KOKOMO, Ind. — To most people, the eight wooden structures behind the Carver Community Center are the foundation of a garden.
But to one Indiana University Kokomo class, they represent ethics in action.
Students in Christopher Buckman’s Introduction to Ethics class built the raised garden beds as part of a practical project to do good in Kokomo.
“It’s a hands-on experience in ethics,” said Buckman, lecturer in philosophy. “Usually when we teach ethics it’s very theoretical. This semester we’re applying the ideas and doing something to benefit our community.”
Bundled up in winter coats, hats, and gloves on a cold and windy November day, the students assembled the 6 feet by 4 feet rectangular frames in the yard behind the center, leaving them ready for planting in the spring.
Freshman Josh Smith said they sought out community partners to serve and decided the Carver Center’s need for a garden fit what they were looking for — a project that would serve many people.
“The point is to do as much good as we can, and benefit the community as a whole, not just one individual,” he said. “As a class, we came together to do something wholesome for people.”
Desmon Williams, also a freshman, said the project provides a way for people to help themselves.
“We thought it was ethical to get this started, so others can come plant seeds and grow their own food,” he said. “From an ethical standpoint, we learned that everyone has empathy, and wants to help. When we come together, we can get stuff done.”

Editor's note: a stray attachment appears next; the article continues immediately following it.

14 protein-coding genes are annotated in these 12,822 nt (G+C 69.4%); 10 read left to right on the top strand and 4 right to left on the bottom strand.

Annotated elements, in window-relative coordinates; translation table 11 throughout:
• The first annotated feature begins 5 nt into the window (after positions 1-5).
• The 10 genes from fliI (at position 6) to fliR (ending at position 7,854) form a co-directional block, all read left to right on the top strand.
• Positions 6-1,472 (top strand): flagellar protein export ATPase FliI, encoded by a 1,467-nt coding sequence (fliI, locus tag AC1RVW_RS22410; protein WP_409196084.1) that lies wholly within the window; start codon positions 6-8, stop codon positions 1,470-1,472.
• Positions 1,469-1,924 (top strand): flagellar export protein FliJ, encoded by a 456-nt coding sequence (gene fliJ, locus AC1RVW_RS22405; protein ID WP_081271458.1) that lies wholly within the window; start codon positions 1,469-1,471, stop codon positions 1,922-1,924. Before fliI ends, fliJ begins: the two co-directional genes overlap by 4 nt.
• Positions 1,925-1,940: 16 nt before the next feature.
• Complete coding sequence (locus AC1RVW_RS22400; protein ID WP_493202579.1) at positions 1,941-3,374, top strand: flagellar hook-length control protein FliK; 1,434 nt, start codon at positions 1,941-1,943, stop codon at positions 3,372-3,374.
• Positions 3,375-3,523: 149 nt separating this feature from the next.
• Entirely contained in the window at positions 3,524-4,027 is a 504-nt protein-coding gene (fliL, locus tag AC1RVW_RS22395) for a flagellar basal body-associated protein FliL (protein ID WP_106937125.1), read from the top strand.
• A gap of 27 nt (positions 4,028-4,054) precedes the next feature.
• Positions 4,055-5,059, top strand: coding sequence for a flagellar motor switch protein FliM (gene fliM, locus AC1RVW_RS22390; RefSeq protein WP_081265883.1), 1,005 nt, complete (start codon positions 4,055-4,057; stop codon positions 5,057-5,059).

Buckman said the project required students to identify a problem or an area in the community where good could be done, discover the skills, talents, and interests of every student in the class, reach consensus on decisions, and use their available resources to do the most good possible.
They received funding from the Kokomo Experience and You (KEY) program, and also garnered an IU Kokomo applied learning grant.
Donta Rogers, Carver Community Center executive director, said the garden fills a need for an educational component the center can offer the youth who attend its programming in the future.
“The ability to grow your own food is a valuable skill, and is something we think kids need to know,” he said. “It gives them a sense of value for their food, when they grow it , harvest it, and prepare it. This will be great for the community and for the Carver Center.”